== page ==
The series stars a highly trained, foreign-born, morally ambiguous killer who carries out his jobs with obsessive precision. One of his enemies is a long-legged, scantily clad seductress who would look equally at home on the runways of Milan or squeezing a semi-automatic weapon in each hand.
Although "Transporter 2" may not include the classic lead characters from "The Professional" or "La Femme Nikita," it often feels like it does; and if you've ever wondered who would come out alive in a "Freddy vs. Jason"-type showdown between Leon and Nikita, the film likely represents the closest you'll ever come to getting an answer.
"This character is out there," said Kate Nauta, the fashion model who makes her film debut as the cold-blooded, Nikita-like Lola. "[She's] completely off a little bit, so it was a challenge."
When Lola and her skull-bashing boyfriend, Gianni, launch a scheme to spread a fast-acting virus, they attempt to kidnap the 6-year-old son of U.S. drug czar Jefferson Billings (Matthew Modine). The only problem is, the boy is being driven around by Frank "The Transporter" Martin — not exactly your typical Volvo-driving soccer mom.
"I was like, 'Well, we'd think he'd be useless around kids,' " smiled Jason Statham, the hard-nosed leading man who memorably invented the character in 2002. "But I think he finds himself more comfortable around children than he realizes."
As fans of the genre already know, the commonality between "Nikita," "The Professional" and "The Transporter" films is more of a continuation than a coincidence: Luc Besson, the inexhaustible French filmmaker who directed those two landmark movies, also serves as producer and screenwriter for the adventures of the world's most dangerous driver not named Billy Joel.
For Statham, the chance to further explore the enigmatic character was irresistible. "You don't have to think as hard about the character because you've already established the little details that are needed. This is something we did with Luc before ... and that's part of the fun, to create the character and the little nuances that make him different than the usual guy. We didn't have to go through any of that this time."
This gave Besson time to discover another beautifully deadly woman and help launch her career, as he did for Natalie Portman and Milla Jovovich.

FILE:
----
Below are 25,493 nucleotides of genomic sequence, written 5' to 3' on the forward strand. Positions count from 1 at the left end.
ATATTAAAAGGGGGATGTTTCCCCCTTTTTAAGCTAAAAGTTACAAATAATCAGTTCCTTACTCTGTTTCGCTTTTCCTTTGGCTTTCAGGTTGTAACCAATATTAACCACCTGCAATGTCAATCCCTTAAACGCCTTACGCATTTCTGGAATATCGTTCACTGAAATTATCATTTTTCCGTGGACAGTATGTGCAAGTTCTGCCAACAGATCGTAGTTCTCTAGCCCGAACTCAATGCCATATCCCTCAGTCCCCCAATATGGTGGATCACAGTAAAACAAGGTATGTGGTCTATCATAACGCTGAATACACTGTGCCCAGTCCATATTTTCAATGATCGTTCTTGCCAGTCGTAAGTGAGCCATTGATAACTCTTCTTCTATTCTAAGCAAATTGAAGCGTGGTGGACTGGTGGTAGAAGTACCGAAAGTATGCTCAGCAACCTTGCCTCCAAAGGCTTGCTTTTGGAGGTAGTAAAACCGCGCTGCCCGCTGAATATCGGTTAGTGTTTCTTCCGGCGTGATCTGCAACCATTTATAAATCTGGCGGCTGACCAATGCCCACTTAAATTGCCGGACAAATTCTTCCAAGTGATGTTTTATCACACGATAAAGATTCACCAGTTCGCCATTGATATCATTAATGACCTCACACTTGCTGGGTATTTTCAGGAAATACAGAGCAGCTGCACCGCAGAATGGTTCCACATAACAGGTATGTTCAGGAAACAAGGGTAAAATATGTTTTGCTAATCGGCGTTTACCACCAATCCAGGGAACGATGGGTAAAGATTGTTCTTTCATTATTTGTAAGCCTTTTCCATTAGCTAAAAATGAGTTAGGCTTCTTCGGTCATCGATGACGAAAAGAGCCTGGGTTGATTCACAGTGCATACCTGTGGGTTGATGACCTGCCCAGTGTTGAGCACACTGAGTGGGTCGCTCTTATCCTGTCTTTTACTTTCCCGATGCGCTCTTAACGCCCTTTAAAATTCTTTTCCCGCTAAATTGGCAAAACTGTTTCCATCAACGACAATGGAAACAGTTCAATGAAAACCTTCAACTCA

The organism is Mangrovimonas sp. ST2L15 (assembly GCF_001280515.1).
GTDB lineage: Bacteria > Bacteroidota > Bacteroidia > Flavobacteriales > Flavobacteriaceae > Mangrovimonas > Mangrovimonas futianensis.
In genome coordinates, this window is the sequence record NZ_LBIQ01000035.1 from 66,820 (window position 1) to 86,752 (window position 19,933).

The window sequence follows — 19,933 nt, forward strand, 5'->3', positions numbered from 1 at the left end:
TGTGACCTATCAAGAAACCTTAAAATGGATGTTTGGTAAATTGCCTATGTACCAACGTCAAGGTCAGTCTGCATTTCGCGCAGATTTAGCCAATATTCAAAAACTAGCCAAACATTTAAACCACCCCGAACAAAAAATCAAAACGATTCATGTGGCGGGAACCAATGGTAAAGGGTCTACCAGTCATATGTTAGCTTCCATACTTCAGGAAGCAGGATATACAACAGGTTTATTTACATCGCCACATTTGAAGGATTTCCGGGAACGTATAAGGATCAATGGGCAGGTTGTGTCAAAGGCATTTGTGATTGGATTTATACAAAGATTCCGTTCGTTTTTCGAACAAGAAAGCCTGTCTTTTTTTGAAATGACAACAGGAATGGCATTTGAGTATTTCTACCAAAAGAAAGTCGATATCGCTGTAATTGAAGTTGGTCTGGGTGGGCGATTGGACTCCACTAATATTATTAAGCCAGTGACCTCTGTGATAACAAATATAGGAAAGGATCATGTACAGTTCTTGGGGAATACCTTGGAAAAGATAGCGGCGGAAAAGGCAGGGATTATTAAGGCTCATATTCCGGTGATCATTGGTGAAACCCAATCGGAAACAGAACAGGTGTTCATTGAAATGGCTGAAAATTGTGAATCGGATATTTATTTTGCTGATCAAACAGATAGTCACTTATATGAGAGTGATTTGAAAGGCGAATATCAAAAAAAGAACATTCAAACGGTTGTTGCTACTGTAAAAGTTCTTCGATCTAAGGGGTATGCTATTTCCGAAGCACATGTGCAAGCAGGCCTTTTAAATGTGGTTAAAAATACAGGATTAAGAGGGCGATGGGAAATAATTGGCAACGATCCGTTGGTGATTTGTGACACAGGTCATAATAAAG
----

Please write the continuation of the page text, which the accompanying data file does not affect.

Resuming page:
Being cast in the movie "sort of happened by accident," recalled Nauta, a New York-based model. "I wasn't looking to be an actress ... it fell in my lap. ... He made a phone call to [my agency] and asked of my whereabouts. He was flying through New York, so we sat down and properly introduced each other and he told me about the character and asked, 'Are you up for the challenge?' "
She absolutely was, her co-star said. "She's tougher than she looks," insisted Statham, himself a trained boxer, kickboxer and scuba diver. "She's very flexible, and she did a lot of rehearsing in the gym with us; we all went to the gym three or four times a week for the first few weeks. ... She toughened up quite quickly."
Although the sequel boasts several car chases and action sequences, they are quickly forgotten when Frank and Lola finally go toe-to-toe in a sexually charged duel to the death. "I looked at it more like a cuddle," laughed Statham. "Yeah, she's good."
While Nauta enjoyed the chance to play a classically strong Besson female, she quickly discovered the dangers of making an action movie. "Jason and I were doing a scene and a piece of scrap metal — from the explosions in the house and my guns going off — hit me in the back of my knee. Three nice pieces of metal."
"That was a nasty cut; she had a couple stitches in there," agreed Statham. "She's wearing no clothes, so it's hard to protect yourself from any kind of shrapnel that's pinging around in the room. That particular sequence, there was glass, wood and material. ... I got a piece in the wrist and pulled that out, that's expected. It would be nice if we could avoid that kind of thing, but when you're making an action movie it's par for the course."
The accident caused production to cease as Nauta recovered: "We took about three days off," she remembered. Once the film resumed, however, the actress discovered that Statham's training allowed him to go easy on her injuries without the audience being able to tell the difference. "He's very good at what he does," she said.
The same can be said for Frank Martin, a character whose driving abilities will undoubtedly cause some adrenalized moviegoers to peel out of movie theater parking lots. As Nauta and Statham would like to remind their fans, however, you shouldn't attempt these moves behind the wheel of your beat-up Ford Focus.
"I suppose I'm a decent driver," admitted Statham. "I used to drive fast when I was a kid. We always used to race each other down the streets, but you get a bit more sensible now as you get a bit older."
In "Transporter 2," the series relocates Frank from the French Mediterranean to Miami. If the fans keep demanding more, Besson and Statham may continue the theme of more sequels in different areas of the world, but one thing seems certain: The Transporter will never be seen working a job amidst the cluttered city streets of Los Angeles.
"You'd just be tooting the horn forever," he laughed. "Wouldn't ya?"
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